Japan’s stimulus package to help pay more for oil, bill says
TOKYO, Nov. 12 (Reuters) – Japan’s economic stimulus package will include measures to cushion the blow to businesses from rising oil prices, a draft government plan reviewed by Reuters showed, highlighting the pain that Global commodity prices have inflicted on the nation’s resource poor.
Prime Minister Fumio Kishida, whose position was bolstered by an election victory last month, pledged to craft a stimulus package “worth tens of billions of yen” on November 19 to boost the third global economy reeling from COVID-19.
The draft makes no mention of the full amount of spending or new borrowing, which will likely be finalized in negotiations with ruling party lawmakers next week.
Soaring global crude oil prices, along with a chip shortage and supply constraints, added to the woes of a trade-dependent economy likely to have subsided in the third quarter as pandemic restrictions and Supply bottlenecks undermine consumption and production.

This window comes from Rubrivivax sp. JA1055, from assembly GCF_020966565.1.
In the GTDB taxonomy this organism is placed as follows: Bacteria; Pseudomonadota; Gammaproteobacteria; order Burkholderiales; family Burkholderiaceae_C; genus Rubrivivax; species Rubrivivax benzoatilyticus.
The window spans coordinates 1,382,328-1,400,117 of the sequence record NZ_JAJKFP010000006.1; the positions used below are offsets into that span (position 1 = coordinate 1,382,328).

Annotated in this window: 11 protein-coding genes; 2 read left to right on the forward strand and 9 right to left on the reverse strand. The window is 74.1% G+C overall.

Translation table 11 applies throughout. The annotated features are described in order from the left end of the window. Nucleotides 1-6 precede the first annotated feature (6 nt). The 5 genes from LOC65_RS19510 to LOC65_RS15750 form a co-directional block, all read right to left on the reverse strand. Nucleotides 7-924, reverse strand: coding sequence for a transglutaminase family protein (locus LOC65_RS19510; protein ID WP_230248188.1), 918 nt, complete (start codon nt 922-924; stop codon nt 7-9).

“We will prepare flexible measures against soaring energy costs in the next stimulus package,” Economy Minister Daishiro Yamagiwa told reporters on Friday.
“The measures will focus on sectors such as agriculture, forestry and fishing as well as logistics companies, which cannot live without using fuel.”
Other measures to be included in the package are measures to increase domestic production of semiconductors as well as a 10 trillion yen ($ 87.5 billion) fund to give universities more resources to boost scientific and technological research, depending on the project.
($ 1 = 114.2500 yen)
Reporting by Takaya Yamaguchi and Leika Kihara; Additional reporting by Kantaro Komiya, Tetsushi Kajimoto; Editing by Christopher Cushing and Lincoln Feast.
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